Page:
"It is a very nice demonstration of deferred imitation in dogs," says Frans de Waal, a primatologist at Emory University in Atlanta who suggests that now that this ability has been found in our canid pals, it's likely to be found in many other animals. Still, the discovery will likely be a surprise to even the most experienced dog trainers, says Brian Hare, a comparative psychologist at Duke University. "I doubt that they would have predicted that dogs can learn new actions by observing what a human does, remembering the actions, and then repeating those actions, after translating them to their own doggy body plan." And while de Waal agrees with the researchers that the dogs must be using declarative memory to do this type of imitation, Hare and others are less certain. "That's the weakest part of the study," says Jonathon Crystal, a comparative psychologist at Indiana University, Bloomington. "But the evidence for delayed imitation is solid and impressive."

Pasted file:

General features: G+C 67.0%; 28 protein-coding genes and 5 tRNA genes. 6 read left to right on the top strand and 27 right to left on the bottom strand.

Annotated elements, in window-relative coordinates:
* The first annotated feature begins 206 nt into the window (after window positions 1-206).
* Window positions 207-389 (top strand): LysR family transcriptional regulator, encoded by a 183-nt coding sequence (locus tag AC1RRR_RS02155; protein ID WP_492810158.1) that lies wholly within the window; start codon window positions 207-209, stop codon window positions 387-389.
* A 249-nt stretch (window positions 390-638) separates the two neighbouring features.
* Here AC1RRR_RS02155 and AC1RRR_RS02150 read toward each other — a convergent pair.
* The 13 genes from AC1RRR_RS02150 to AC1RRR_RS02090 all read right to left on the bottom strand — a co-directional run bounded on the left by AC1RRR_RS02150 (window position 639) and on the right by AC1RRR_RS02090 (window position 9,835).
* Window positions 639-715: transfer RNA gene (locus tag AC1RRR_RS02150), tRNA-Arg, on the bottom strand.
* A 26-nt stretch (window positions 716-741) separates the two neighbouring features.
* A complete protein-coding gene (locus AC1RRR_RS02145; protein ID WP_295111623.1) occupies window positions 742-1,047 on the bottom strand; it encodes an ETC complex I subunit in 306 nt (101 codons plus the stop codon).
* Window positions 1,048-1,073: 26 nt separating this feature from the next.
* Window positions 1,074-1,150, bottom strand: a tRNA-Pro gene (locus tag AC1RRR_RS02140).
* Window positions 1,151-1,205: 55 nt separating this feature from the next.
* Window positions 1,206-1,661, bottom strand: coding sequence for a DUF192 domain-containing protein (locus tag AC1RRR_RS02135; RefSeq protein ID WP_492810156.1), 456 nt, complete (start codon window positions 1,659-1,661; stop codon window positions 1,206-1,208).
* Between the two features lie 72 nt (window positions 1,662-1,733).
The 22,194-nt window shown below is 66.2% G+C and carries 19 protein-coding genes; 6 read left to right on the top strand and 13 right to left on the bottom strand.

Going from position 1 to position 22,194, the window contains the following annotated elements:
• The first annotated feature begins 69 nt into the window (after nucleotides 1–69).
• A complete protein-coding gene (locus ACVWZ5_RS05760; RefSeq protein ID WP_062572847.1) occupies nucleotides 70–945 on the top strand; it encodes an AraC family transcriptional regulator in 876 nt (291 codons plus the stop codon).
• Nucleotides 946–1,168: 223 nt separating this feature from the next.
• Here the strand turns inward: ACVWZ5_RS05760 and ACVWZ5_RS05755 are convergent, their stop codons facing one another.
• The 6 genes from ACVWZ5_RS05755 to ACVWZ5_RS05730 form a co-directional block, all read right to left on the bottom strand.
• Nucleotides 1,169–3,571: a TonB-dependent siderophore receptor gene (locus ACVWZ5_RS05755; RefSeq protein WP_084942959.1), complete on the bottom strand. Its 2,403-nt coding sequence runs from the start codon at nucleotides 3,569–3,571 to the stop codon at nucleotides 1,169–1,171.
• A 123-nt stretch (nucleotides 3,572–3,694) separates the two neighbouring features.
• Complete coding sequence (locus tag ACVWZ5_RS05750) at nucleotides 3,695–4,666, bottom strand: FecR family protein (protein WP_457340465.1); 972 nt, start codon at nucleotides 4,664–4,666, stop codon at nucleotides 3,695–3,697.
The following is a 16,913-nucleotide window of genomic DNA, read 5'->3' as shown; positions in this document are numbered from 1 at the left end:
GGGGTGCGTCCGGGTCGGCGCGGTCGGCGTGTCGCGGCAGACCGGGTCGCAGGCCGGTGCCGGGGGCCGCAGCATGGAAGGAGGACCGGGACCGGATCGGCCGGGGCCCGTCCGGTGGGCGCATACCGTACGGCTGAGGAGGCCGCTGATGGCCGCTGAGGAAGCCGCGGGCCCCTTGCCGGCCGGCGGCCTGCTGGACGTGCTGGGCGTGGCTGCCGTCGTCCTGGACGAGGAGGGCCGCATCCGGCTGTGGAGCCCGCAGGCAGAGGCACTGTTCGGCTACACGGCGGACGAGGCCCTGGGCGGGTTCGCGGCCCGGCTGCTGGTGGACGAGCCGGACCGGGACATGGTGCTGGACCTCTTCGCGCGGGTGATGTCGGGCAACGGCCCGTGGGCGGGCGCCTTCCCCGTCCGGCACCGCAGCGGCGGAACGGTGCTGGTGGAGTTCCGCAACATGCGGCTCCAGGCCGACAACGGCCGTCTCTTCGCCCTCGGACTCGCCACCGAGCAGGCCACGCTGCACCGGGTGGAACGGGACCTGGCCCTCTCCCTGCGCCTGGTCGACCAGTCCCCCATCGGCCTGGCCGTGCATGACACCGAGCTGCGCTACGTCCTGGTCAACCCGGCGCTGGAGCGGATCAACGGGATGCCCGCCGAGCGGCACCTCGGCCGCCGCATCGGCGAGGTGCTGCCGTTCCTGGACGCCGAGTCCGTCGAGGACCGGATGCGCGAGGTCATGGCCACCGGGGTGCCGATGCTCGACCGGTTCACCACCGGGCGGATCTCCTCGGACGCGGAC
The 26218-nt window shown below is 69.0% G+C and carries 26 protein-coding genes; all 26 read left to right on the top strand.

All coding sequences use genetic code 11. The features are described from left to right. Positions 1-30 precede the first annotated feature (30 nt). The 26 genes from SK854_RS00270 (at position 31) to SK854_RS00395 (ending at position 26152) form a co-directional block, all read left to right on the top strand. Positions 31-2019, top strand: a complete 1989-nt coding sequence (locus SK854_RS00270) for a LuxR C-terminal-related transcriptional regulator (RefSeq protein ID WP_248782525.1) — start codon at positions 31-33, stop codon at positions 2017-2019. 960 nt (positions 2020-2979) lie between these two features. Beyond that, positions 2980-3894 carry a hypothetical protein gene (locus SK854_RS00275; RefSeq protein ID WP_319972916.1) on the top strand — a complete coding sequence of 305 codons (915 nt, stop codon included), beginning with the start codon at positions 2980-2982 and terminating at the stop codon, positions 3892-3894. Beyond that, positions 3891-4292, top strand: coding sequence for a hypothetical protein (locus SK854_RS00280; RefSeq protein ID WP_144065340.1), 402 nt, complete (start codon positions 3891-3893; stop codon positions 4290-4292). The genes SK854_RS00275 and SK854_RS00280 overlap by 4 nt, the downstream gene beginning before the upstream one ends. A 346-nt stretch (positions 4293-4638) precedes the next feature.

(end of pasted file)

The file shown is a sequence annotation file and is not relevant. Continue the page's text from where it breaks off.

Fugazza and Miklosi hope that trainers, especially those teaching guide and other working dogs, take advantage of their willingness to learn by watching our actions. "They do it so naturally, because dogs are predisposed to learn socially from us," Miklosi says. He and Fugazza advise dog-owners and trainers to think of useful actions for dogs to copy, such as fetching the mail from the mailbox, carrying a tool to the garden, or better yet on these hot summer days, grabbing a beer for Dad from the 'fridge.
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This is adapted from ScienceNOW, the online daily news service of the journal Science.